Lisa Loeb takes center stage -- After a smash hit on the ''Reality Bites'' soundtrack, the bespectacled songstress releases her debut album
It has been more than a year since the world last heard from Lisa Loeb, the young woman who gave cat-eyed glasses a good name. And on this April evening, you start to understand where she’s been.
”We’re looking for the first oohs,” says Juan Patiño, Loeb’s bearded coproducer. The setting is Patino’s midtown Manhattan studio, which also doubles as a narrow railroad apartment. On the other side of the wall, in what would normally be the living room, sits Loeb, wearing a yellow flowered print dress and her trademark specs. Tonight’s task is recording a few background harmonies for one of her new songs. The nearby bathroom door sports a chart, its grid filled in with a color once a song, or part of one, is finished.
The scenario has the feel of a virtual home office that would make hip ad agencies drool. In fact, it’s a much more pressure-cooked situation than it seems. For the past six months, often six days a week and 12 hours a day, Loeb and Patino have been painstakingly shaping Tails, the debut album by a singer-songwriter who emerged from nowhere last year to score a No. 1 single, ”Stay,” and a Grammy nomination for Best New Artist. Depending on whom you ask, the album should have already been released to capitalize on the hit or has been perfectly timed to distance Loeb from a song even Patiño, who produced it, calls ”overexposed.” Either way, to rely on clichés like ”eagerly awaited” to describe Tails is to underestimate the matter.
Loeb begins singing snippets of oohs and aahs and lyric phrases. Finally, after nearly two hours, Patiño (who, with his fur hat, looks like a young Russian immigrant) announces, ”Last time — here we go.” The near-finished song booms out of the speakers, the harmonies sounding full and bright. They also last maybe five seconds in a four-minute song, part of an album that’s a little less than an hour long and, some say, a year overdue.
”We have an audience for a song,” Loeb says. ”I hope they want to hear a whole album.” Adds Patiño, ”We’re bracing ourselves for the backlash: ‘She got too successful too fast.”’
As a chocolate-macaroon break is called, Loeb walks over to an unopened box sitting nearby. She tears it open, and inside is her award for sales of more than 200,000 copies of ”Stay” in England. There’s only one problem: The glass is cracked.
”That, my dear,” jokes Patiño, ”is an omen.” Reality never seems to have bitten for Lisa Loeb. At Brown University, the Dallas-born liberal-arts major teamed up with a classmate to form a duo; they recorded and sold homemade tapes at the university bookstore and by the end of their senior year had the interest of at least one major label. The deal fell through, yet after graduation, Loeb continued writing and playing club gigs in New York while working day jobs (everything from coat-check girl to studio singer on jingles for diet Coke and Burger King) and trying, unsuccessfully, to land a record deal.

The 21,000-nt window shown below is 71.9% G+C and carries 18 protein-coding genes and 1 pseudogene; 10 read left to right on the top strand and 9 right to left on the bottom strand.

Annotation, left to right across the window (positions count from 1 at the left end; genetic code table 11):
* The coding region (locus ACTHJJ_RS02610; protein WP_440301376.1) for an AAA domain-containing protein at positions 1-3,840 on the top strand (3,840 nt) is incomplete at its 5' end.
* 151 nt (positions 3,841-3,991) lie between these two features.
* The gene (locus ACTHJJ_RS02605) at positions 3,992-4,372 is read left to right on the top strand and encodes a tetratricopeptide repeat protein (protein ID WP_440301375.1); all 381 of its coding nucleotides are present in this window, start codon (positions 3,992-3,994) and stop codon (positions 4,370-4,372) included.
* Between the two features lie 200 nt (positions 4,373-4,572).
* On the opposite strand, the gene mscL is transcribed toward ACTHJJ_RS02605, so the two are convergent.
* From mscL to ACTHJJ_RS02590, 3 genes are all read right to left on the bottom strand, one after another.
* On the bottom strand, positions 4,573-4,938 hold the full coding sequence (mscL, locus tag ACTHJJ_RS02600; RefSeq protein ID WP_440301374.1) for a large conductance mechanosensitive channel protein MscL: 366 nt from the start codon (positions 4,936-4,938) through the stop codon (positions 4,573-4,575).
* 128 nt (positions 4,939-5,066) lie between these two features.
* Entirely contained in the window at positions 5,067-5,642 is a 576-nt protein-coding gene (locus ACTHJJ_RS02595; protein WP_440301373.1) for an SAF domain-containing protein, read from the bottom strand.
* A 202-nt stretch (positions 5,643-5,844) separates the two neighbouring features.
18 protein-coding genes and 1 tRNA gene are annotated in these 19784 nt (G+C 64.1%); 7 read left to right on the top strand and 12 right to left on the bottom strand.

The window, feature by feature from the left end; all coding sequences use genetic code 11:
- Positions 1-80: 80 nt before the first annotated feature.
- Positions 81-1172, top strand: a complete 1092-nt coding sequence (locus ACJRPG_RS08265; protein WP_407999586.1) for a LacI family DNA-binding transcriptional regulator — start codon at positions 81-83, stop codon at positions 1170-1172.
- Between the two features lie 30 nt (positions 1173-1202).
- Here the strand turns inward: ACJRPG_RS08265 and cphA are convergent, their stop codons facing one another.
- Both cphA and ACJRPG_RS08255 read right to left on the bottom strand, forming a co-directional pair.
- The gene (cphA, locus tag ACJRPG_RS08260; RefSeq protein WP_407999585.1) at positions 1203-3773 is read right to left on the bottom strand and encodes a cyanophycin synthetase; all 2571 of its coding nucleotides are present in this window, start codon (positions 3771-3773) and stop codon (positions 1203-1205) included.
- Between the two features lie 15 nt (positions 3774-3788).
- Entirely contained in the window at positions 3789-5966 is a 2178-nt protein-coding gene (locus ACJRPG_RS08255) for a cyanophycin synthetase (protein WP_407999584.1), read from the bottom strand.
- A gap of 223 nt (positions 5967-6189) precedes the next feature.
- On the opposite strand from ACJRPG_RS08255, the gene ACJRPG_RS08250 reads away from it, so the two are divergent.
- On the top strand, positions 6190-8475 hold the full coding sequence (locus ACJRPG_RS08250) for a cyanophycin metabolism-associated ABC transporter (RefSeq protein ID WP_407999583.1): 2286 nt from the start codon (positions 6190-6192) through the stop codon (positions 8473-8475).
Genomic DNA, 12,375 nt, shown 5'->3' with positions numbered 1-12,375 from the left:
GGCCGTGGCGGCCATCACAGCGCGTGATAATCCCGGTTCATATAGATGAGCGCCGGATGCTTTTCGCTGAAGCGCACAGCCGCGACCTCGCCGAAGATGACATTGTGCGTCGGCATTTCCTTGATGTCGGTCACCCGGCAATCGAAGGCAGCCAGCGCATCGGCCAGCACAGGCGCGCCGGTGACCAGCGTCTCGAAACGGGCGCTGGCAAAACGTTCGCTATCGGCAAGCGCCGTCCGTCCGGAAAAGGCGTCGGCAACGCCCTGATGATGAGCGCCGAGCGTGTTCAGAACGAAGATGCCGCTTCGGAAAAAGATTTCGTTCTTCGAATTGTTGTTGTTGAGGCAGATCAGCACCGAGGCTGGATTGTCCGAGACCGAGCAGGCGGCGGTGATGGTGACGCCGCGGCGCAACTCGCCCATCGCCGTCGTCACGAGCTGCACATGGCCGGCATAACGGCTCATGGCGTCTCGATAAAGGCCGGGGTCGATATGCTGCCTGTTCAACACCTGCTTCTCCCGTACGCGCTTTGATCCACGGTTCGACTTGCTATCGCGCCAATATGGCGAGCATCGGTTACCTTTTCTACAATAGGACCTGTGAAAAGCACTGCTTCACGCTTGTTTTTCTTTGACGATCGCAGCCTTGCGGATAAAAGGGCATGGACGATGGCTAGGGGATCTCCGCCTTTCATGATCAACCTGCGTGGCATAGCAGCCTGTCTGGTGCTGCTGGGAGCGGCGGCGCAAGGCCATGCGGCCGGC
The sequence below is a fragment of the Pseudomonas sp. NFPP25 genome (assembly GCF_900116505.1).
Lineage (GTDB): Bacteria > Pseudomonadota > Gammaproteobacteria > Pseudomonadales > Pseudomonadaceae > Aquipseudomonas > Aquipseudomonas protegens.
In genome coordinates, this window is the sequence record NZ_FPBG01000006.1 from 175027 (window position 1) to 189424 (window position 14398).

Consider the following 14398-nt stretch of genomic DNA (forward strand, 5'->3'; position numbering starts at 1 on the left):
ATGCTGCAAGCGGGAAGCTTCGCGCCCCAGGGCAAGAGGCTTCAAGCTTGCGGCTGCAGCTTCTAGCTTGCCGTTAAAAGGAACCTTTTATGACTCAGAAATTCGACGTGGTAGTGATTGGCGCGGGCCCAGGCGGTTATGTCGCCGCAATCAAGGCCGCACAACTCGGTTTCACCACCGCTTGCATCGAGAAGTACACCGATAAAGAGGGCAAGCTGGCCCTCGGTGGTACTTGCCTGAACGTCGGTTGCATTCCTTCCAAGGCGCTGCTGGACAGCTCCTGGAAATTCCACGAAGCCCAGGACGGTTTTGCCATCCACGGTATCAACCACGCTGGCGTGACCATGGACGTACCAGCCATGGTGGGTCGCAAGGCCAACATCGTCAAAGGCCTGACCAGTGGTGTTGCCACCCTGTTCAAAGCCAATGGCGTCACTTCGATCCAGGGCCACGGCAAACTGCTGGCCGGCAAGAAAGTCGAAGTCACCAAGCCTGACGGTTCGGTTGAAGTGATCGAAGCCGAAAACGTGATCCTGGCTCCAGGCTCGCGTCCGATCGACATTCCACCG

”I’ve always been focused,” she says. ”I’ve always worked on a certain kind of music and songwriting and tried to learn about the business side so that it didn’t get in the way of my music.” In a shrewd arrangement, Loeb actually owns the master tape of ”Stay” and has leased it to both RCA (which released the Reality Bites soundtrack) and her current label, Geffen — meaning Geffen has to pay her an additional fee to use the song on her own album. ”In this business, you rarely encounter people who know what they are when they start,” says Geffen A&R exec Jim Barber, who signed Loeb. ”I would love to have five or six of her in that way.”
By now, the kickoff of Loeb’s career is as established as her frames: how friend and Village neighbor Ethan Hawke admired her music and suggested using one of Loeb’s songs in his movie Reality Bites. How that tune, ”Stay,” a song on her demo tape, found itself sharing space on an album with U2 and ”’My Sharona.” And how the crisply produced confessional ballad (and its eye-catching video, directed by Hawke) climbed to the top of the charts in the summer of 1994. ”’No artist in the history of the record business has had a No. 1 record and no deal,” says her then manager, Rob Gordon. ”Puts you in a good leverage position.”
An understatement for sure, since Loeb found herself with six major labels bidding for her services. In an incident Loeb dryly recalls as ”almost funny,” a slew of RCA executives went to see her perform at a New York club shortly before ”Stay” became a hit, and many of them, including label group chairman Joe Galante, were so underwhelmed that the deal was called off. ”Sometimes a performer reaches out and grabs you, and this was not one of those nights,” Galante remembers. Later, after the ”Stay” phenomenon, RCA found itself backtracking; one executive was told to buy Loeb ”anything she wants” with a corporate credit card to woo her back. It didn’t work: Says Gordon, ”She remembered that [slight] forever.”
Eventually, Loeb opted for Geffen, then the industry’s hottest alternative-music label, for an undisclosed advance. The task of recording the album began in September 1994, with a constantly changing roster of release dates: first February 1995, then May, and finally Sept. 26. ”Indie bands make an album in a weekend with a case of beer,” says Patino. ”We don’t work that way. We were making a movie.”